An American Abroad

Archives for September 2014

Beach Clean-Up

On Friday, my Access class took the TOEFL Junior, a high-stress testing experience for all. And so on Saturday, we celebrated by doing a beach clean-up. Litter is a big problem in Sousse and community service projects are a component of the Access program, so it seemed like a perfect fit.


The other two Amideast teachers (Jenn and David) and I met up with our students in the late afternoon as the light was turning golden.



We passed out gloves and huge heavy-duty trash bags and the kids fanned out to pick up the garbage. While our students scrambled to be part of the class that picked up the most trash, several Sousse residents came over to ask us where we were from and to express their gratitude for our project. One man said he had seen some British tourists at the beach earlier that day taking pictures of the garbage that litters the beach and he had wanted to cry. Seeing us, he said, made him feel hopeful again.























However, not everyone was so supportive. One of our students was hit in the face by another kid just for the hell of it, maybe because he thought picking up trash was for dorks. There was a motorcycle policeman nearby who gave chase to the assailant. Just as the student who’d been struck was finished telling us the story, the cop pulled up with the miscreant on the back of his motorcycle. He made the kid who’d hit our student apologize to him and kiss him on the cheeks: street justice, Tunisian style.

It was a fun day. All in all, our forty students collected over 80 bags of trash.


And my class won the trash competition, the prize being a trip to an ice-cream spot two weeks from now. But when we saw how disappointed the other students were, we decided that even though ice cream for all was not technically in the budget, we will reach into our own pockets and fund an ice cream celebration for all Access students. They were all enthusiastic and did a terrific (and much-needed) job.

Apartment Project

One of my resolutions on coming to Tunisia was to make my living space cozier than what I had in China. True, my apartment here will probably not be a long-term home, but even so I want it to be comfortable and pleasing.

I wanted a big desk, and when I saw some discarded cabinet doors and a stainless steel table base mouldering away on the terrace outside Amideast‘s offices, I had an idea. This is how it developed.





Also, when I was in El Jem, I bought an old window grate which someone had set into a wood frame and decorated with a folk art motif. It looks at home now on a wall in my apartment, just north of a couple of Vietnamese poster coasters that I picked up in Hoi An.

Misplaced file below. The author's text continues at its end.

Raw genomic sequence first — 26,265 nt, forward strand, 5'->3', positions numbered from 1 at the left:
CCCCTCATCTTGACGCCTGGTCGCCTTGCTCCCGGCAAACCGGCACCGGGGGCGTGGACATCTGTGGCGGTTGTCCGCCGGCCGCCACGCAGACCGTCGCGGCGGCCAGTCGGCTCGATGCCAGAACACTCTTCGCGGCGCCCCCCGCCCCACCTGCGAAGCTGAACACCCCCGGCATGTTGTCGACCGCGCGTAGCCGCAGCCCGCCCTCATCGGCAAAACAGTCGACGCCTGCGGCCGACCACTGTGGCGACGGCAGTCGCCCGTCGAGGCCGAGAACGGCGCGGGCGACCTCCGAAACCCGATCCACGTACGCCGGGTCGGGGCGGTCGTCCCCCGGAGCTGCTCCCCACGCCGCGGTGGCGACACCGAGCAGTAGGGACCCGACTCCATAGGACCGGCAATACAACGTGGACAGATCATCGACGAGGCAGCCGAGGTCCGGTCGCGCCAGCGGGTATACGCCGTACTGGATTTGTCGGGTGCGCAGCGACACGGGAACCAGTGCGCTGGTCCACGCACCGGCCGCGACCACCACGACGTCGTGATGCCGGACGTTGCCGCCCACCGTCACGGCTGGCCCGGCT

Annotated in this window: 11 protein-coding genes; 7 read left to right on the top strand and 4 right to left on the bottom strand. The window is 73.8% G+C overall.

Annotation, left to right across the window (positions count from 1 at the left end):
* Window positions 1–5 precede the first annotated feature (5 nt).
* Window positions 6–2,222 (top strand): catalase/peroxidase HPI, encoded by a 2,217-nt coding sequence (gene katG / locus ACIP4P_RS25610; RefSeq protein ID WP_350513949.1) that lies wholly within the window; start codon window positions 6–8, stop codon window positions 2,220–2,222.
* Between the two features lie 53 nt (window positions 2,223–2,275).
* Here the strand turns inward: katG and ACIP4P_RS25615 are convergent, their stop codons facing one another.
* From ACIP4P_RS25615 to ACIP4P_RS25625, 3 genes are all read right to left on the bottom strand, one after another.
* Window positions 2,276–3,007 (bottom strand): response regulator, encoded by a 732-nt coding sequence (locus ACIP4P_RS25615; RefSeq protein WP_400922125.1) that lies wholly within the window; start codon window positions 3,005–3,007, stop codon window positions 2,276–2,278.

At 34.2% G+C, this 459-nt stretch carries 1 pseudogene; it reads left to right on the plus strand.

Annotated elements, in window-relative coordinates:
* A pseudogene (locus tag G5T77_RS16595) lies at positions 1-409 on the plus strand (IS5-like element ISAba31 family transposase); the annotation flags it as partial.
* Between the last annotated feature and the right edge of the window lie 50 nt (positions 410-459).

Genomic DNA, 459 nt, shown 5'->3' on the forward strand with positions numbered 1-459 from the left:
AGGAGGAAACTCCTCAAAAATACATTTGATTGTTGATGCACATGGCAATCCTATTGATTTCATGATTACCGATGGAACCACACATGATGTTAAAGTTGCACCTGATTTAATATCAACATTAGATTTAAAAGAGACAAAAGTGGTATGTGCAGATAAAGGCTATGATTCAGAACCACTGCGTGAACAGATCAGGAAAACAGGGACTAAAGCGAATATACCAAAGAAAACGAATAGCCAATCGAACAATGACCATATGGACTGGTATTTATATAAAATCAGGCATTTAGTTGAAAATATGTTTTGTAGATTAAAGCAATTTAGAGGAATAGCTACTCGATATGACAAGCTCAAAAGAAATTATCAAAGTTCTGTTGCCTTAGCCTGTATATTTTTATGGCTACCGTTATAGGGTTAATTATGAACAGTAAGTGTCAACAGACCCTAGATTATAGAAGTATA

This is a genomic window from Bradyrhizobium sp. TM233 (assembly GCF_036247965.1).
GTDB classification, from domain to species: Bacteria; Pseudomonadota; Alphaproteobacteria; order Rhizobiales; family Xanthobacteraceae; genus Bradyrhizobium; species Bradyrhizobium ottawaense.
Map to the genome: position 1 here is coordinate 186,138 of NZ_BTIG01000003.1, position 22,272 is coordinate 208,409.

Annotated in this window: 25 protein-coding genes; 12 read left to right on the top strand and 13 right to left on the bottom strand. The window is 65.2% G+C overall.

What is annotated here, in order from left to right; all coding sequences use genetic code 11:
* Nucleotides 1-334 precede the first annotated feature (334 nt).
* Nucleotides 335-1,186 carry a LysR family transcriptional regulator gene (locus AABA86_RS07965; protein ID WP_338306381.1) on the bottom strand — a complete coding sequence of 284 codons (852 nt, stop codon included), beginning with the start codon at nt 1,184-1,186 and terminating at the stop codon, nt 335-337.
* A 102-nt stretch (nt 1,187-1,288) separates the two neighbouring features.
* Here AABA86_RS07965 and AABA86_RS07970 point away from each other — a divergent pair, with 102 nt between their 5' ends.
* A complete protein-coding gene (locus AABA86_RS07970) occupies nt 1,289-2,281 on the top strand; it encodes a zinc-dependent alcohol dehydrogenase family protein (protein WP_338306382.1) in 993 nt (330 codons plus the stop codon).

Next step: finding some posters for my blank walls.

Unidentified Dogs

I saw these two unusual puppies in the Tunis train station on the way to Sidi Bou Saïd last weekend.


I posted the pic to Facebook in hopes that one of my friends could ID them. But the closest I got was a suggestion that they are Catahoulas, which seems unlikely (though not impossible) in this part of the world. So I’m posting them to the wider internet.

Can anyone identify what breed they are?

Journey Back to Sousse

The journey back from Sidi Bou Saïd began on a light rail metro that connects Tunis to its northern suburbs. Some kids were having fun prying the doors open and hanging out of the train, or getting off at each station and then running back in once the train began to move again.


On the short walk from the light rail station to the inter-city train station, I caught a few more glimpses of Tunis, a city I’ve now been through three times but have yet to explore in any depth.



But apparently it has hipsters.


The train trip back to Sousse began uneventfully right around dusk. An hour later and about halfway home, however, the train died without warning. The engine shut down and the power went off. It was dark out and there were no lights or signs of settlements outside the train. The emergency lighting was feeble, just a few faintly-glowing bulbs that collectively put out fewer lumens than a bathroom nightlight. There were no official announcements of any kind, no conductors walking through the cars to check on people.

And so we waited while the temperature in the car climbed.

The people in my first-class carriage were in a jovial mood. I was traveling with one of my Amideast colleagues, David Thompson, who struck up a conversation with some of the people seated around us. Of course, being from America in this part of the world is a great conversation-starter. I was tired from the day of sightseeing and wasn’t in the mood to chat, but I listened in the dark, trying to follow the flow of Arabic, French, and English. The German man seated behind me was drawn into the conversation. I heard a question posed to him, one I’ve heard more often in Tunisia than in Asia or the US: “What religion are you?”

The German man said he really didn’t have a religion.